More DTrace Lab Answers

OK, I promised more answers so here we go, ... (sorry, where files have copyright notices, I have to leave them there).

Exercise 2

Restrict the iosnoop.d to trace a specific process.

This solution will allow you to either specify a pid by appending '-p {pid}' or to run a command by appending '-c "command args ..." to the command line. eg dtrace -s iosnoop.d -p 1234

/\*
 \* CDDL HEADER START
 \*
 \* The contents of this file are subject to the terms of the
 \* Common Development and Distribution License, Version 1.0 only
 \* (the "License").  You may not use this file except in compliance
 \* with the License.
 \*
 \* You can obtain a copy of the license at usr/src/OPENSOLARIS.LICENSE
 \* or http://www.opensolaris.org/os/licensing.
 \* See the License for the specific language governing permissions
 \* and limitations under the License.
 \*
 \* When distributing Covered Code, include this CDDL HEADER in each
 \* file and include the License file at usr/src/OPENSOLARIS.LICENSE.
 \* If applicable, add the following below this CDDL HEADER, with the
 \* fields enclosed by brackets "[]" replaced with your own identifying
 \* information: Portions Copyright [yyyy] [name of copyright owner]
 \*
 \* CDDL HEADER END
 \*/
/\*
 \* Copyright 2005 Sun Microsystems, Inc.  All rights reserved.
 \* Use is subject to license terms.
 \*
 \* This D script is used as an example in the Solaris Dynamic Tracing Guide
 \* wiki in the "io Provider" Chapter.
 \*
 \* The full text of the this chapter may be found here:
 \*
 \*   http://wikis.sun.com/display/DTrace/io+Provider
 \*
 \* On machines that have DTrace installed, this script is available as
 \* iosnoop.d in /usr/demo/dtrace, a directory that contains all D scripts
 \* used in the Solaris Dynamic Tracing Guide.  A table of the scripts and their
 \* corresponding chapters may be found here:
 \*
 \*   file:///usr/demo/dtrace/index.html
 \*/

#pragma D option quiet

BEGIN
{
	printf("%10s %58s %2s\\n", "DEVICE", "FILE", "RW");
}

io:::start
/pid == $target/
{
	printf("%10s %58s %2s\\n", args[1]->dev_statname,
	    args[2]->fi_pathname, args[0]->b_flags & B_READ ? "R" : "W");
}

Exercise 3

Display the arguments for the rename(2) system call along with its return code.

This is longer than it needs to be as I like the idea of a single line of output for each time the we have a rename() system call. I save the two arguments in thread local variables (self->source and self->destination). Note that the two arguments are strings and they are in user space when this probe fires, so we use copyinstr() to both get them into kernel context and make them printable strings. Note also that we clean up after ourselves in the return probe.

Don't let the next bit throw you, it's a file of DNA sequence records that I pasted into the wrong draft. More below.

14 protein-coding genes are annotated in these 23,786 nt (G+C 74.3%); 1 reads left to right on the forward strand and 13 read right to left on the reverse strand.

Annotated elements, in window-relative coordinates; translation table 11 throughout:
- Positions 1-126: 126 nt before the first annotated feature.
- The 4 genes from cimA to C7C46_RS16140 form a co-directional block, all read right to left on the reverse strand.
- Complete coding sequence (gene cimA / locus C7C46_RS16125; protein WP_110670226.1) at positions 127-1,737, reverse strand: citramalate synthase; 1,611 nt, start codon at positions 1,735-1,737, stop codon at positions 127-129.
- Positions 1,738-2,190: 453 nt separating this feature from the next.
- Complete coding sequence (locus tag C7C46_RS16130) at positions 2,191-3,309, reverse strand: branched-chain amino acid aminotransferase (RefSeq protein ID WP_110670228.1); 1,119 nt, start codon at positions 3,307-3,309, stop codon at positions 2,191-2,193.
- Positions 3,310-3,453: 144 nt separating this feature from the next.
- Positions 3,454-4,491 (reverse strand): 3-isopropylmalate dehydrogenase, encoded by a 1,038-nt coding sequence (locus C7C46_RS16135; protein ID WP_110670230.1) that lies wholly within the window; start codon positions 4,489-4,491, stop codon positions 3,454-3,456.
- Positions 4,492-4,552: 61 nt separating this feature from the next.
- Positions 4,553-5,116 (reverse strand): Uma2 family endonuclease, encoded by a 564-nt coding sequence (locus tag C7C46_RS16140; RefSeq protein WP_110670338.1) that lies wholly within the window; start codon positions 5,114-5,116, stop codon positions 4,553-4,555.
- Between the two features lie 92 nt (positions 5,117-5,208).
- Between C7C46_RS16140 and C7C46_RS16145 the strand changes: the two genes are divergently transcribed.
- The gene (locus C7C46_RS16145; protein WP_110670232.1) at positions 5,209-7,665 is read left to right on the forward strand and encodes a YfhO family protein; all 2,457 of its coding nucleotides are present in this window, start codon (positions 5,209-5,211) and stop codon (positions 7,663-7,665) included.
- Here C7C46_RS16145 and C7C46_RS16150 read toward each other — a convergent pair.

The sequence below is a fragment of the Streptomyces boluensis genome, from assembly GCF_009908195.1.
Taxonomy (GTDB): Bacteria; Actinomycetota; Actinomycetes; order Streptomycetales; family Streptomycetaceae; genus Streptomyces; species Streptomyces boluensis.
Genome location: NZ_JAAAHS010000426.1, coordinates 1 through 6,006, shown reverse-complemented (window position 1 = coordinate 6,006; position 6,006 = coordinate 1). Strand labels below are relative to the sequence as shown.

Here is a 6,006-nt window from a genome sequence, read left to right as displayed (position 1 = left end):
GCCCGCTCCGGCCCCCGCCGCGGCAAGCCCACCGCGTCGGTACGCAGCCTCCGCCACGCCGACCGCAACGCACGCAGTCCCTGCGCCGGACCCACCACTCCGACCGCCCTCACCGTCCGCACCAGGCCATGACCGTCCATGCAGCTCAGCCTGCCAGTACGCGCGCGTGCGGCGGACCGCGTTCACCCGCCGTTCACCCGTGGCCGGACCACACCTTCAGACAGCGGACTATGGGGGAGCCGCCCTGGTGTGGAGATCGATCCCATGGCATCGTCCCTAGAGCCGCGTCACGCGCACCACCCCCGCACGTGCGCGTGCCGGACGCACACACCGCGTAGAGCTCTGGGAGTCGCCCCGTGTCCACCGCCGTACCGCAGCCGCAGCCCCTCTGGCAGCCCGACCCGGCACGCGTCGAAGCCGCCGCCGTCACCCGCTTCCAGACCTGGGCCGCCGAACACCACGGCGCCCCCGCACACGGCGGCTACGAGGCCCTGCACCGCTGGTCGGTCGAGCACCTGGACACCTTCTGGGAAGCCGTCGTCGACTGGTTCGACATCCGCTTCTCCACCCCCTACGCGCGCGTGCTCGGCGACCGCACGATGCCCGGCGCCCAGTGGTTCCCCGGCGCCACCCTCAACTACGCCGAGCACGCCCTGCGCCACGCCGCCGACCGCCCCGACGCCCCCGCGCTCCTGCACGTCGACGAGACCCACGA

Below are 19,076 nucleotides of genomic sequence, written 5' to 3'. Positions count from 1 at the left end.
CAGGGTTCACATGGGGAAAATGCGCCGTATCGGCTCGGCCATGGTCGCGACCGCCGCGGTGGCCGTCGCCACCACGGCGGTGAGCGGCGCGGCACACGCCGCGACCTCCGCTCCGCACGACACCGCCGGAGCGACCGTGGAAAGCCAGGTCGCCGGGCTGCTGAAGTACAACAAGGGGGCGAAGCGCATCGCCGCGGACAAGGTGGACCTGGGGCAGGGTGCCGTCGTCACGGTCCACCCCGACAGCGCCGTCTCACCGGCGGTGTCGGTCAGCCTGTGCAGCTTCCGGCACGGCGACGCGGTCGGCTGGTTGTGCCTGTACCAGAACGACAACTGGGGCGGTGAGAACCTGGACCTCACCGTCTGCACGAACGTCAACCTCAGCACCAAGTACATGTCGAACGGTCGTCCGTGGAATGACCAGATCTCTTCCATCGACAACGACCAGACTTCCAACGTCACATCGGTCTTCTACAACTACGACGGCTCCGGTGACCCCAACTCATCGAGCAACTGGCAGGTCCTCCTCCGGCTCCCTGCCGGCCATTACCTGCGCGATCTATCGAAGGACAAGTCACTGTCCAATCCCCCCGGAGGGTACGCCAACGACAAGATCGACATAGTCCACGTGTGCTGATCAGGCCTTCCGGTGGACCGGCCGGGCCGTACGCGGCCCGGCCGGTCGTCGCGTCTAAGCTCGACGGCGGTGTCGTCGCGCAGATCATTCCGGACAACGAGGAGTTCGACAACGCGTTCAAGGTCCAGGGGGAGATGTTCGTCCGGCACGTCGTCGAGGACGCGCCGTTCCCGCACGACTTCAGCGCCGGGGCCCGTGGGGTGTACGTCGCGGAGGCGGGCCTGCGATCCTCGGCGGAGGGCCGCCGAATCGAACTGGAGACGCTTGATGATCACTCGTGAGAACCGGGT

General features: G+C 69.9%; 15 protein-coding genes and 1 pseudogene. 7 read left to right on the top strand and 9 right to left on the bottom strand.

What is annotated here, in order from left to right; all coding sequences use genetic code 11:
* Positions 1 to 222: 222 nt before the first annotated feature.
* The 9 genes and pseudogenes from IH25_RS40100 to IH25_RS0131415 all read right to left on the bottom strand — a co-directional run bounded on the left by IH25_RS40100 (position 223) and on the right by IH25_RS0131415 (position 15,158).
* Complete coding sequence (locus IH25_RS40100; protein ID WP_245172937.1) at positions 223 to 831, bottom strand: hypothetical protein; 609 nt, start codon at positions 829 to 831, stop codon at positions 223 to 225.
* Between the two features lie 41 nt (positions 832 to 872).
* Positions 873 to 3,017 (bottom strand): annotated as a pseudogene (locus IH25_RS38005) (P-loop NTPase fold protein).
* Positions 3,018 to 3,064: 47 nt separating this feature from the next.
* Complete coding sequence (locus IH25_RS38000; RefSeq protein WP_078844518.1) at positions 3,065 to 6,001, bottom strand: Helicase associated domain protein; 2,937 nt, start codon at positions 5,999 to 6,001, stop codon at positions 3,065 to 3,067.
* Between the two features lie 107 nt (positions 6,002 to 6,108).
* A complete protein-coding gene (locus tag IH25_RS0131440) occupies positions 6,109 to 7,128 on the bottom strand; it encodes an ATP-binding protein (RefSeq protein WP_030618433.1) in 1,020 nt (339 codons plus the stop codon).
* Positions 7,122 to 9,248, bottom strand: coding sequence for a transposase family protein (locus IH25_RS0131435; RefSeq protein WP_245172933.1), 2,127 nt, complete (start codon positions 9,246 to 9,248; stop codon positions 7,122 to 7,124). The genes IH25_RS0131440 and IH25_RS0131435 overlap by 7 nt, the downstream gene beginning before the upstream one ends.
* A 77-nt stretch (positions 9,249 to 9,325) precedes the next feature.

#!/usr/sbin/dtrace -s

#pragma D option quiet

syscall::rename:entry {
	self->source = copyinstr(arg0);
	self->destination = copyinstr(arg1);
}
syscall::rename:return {
	printf("%s: %s -> %s returned %d\\n", probefunc, self->source,
	    self->destination, arg1);
	self->source = self->destination = 0;
}

Exercise 4

Display the real and sys times (see timex(1)) for the syscall

I'm not completely happy with this as I saw some anomalous real time values running this on my notebook, but it should be about right. Note that we record a walltimestamp (seconds since epoch) and the vtimestamp (time on cpu in nanoseconds) and simply compare them in the return probe.

#!/usr/sbin/dtrace -s

#pragma D option quiet

syscall:::entry {
	self->seconds = walltimestamp;
	self->sys = vtimestamp;
}
syscall:::return /self->sys/ {
	printf("%s: %d real seconds, %dns system\\n",
            probefunc,
            walltimestamp - self->seconds,
            vtimestamp - self->sys);
	self->seconds = self->sys = 0;
}

Exercise 5

Show the kernel function name that triggers the io:::start probe.

Many folks did this using stack(). There is a better way. This makes use of the fact that in the io provider, the probe\* values are defined.

$ pfexec dtrace -qn 'io:::start {printf("iostart:::probefunc called from %s\\n",probefunc);}'
iostart:::probefunc called from bdev_strategy
...

You could also simply use the default action without -q as that will print the probe specification each time it fires, which will include the probefunc.

Exercise 6

Show the flow of kernel functions for a write system call.

Most folks put a -F in the arguments on line 1. The clearer (and more correct) way to do this in a script is to use the pragma (highlighted).

#!/usr/sbin/dtrace -s

#pragma D option flowindent

syscall::write:entry { self->interest = 1; }
fbt::: /self->interest/ {}
syscall::write:return { self->interest = 0; }

Exercise 7

Show all lock events for mutexes that occur during two second.

The question hints that we may want to use an aggregation and summary rather than printing them as they happen.

#!/usr/sbin/dtrace -s3

#pragma D option quiet

lockstat:::adaptive\* {@[probename] = count();}
tick-2s {exit(0);}

Exercise 8

Find file to which most IO is being done.

I'm going to assume that the question means real IO, not IOs that hit the cache. In which case, we can use the answer to exercise 2 as a hint. Unfortunately, pretty much all of the IO that this tracks is being done by sched to flush buffers and we don't have any idea of the filename. I'll try to come up with a better solution.

#!/usr/sbin/dtrace -s

#pragma D option quiet

BEGIN { printf("Collecting data ... \^C to finish.\\n"); }
io:::start { @[args[2]->fi_pathname] = count(); }
END { trunc(@,1); printa(@); }

That's it for the moment, I'll finish them off later.

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* - Solaris and Network Domain, Technical Support Centre


Alan is a kernel and performance engineer based in Australia who tends to have the nasty calls gravitate towards him

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